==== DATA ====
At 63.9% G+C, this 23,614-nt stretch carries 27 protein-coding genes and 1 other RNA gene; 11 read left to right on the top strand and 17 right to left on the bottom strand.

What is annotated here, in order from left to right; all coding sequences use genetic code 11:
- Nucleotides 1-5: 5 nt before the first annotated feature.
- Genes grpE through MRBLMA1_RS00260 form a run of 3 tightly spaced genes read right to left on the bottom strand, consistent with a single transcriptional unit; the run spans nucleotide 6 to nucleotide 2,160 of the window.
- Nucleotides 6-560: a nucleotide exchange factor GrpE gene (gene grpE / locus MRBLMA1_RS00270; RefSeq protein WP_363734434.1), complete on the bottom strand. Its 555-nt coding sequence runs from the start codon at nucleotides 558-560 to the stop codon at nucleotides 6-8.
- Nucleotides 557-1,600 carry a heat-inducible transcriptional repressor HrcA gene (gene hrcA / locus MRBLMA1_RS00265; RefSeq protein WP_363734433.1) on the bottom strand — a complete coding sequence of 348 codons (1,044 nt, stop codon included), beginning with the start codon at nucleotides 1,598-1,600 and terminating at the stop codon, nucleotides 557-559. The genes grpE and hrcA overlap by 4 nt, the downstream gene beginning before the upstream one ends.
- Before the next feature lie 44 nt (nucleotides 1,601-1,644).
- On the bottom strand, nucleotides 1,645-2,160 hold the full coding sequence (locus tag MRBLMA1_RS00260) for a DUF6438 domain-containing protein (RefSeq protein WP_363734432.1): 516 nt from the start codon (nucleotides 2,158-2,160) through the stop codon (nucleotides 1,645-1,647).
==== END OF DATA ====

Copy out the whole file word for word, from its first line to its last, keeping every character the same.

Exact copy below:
At 63.9% G+C, this 23,614-nt stretch carries 27 protein-coding genes and 1 other RNA gene; 11 read left to right on the top strand and 17 right to left on the bottom strand.

What is annotated here, in order from left to right; all coding sequences use genetic code 11:
- Nucleotides 1-5: 5 nt before the first annotated feature.
- Genes grpE through MRBLMA1_RS00260 form a run of 3 tightly spaced genes read right to left on the bottom strand, consistent with a single transcriptional unit; the run spans nucleotide 6 to nucleotide 2,160 of the window.
- Nucleotides 6-560: a nucleotide exchange factor GrpE gene (gene grpE / locus MRBLMA1_RS00270; RefSeq protein WP_363734434.1), complete on the bottom strand. Its 555-nt coding sequence runs from the start codon at nucleotides 558-560 to the stop codon at nucleotides 6-8.
- Nucleotides 557-1,600 carry a heat-inducible transcriptional repressor HrcA gene (gene hrcA / locus MRBLMA1_RS00265; RefSeq protein WP_363734433.1) on the bottom strand — a complete coding sequence of 348 codons (1,044 nt, stop codon included), beginning with the start codon at nucleotides 1,598-1,600 and terminating at the stop codon, nucleotides 557-559. The genes grpE and hrcA overlap by 4 nt, the downstream gene beginning before the upstream one ends.
- Before the next feature lie 44 nt (nucleotides 1,601-1,644).
- On the bottom strand, nucleotides 1,645-2,160 hold the full coding sequence (locus tag MRBLMA1_RS00260) for a DUF6438 domain-containing protein (RefSeq protein WP_363734432.1): 516 nt from the start codon (nucleotides 2,158-2,160) through the stop codon (nucleotides 1,645-1,647).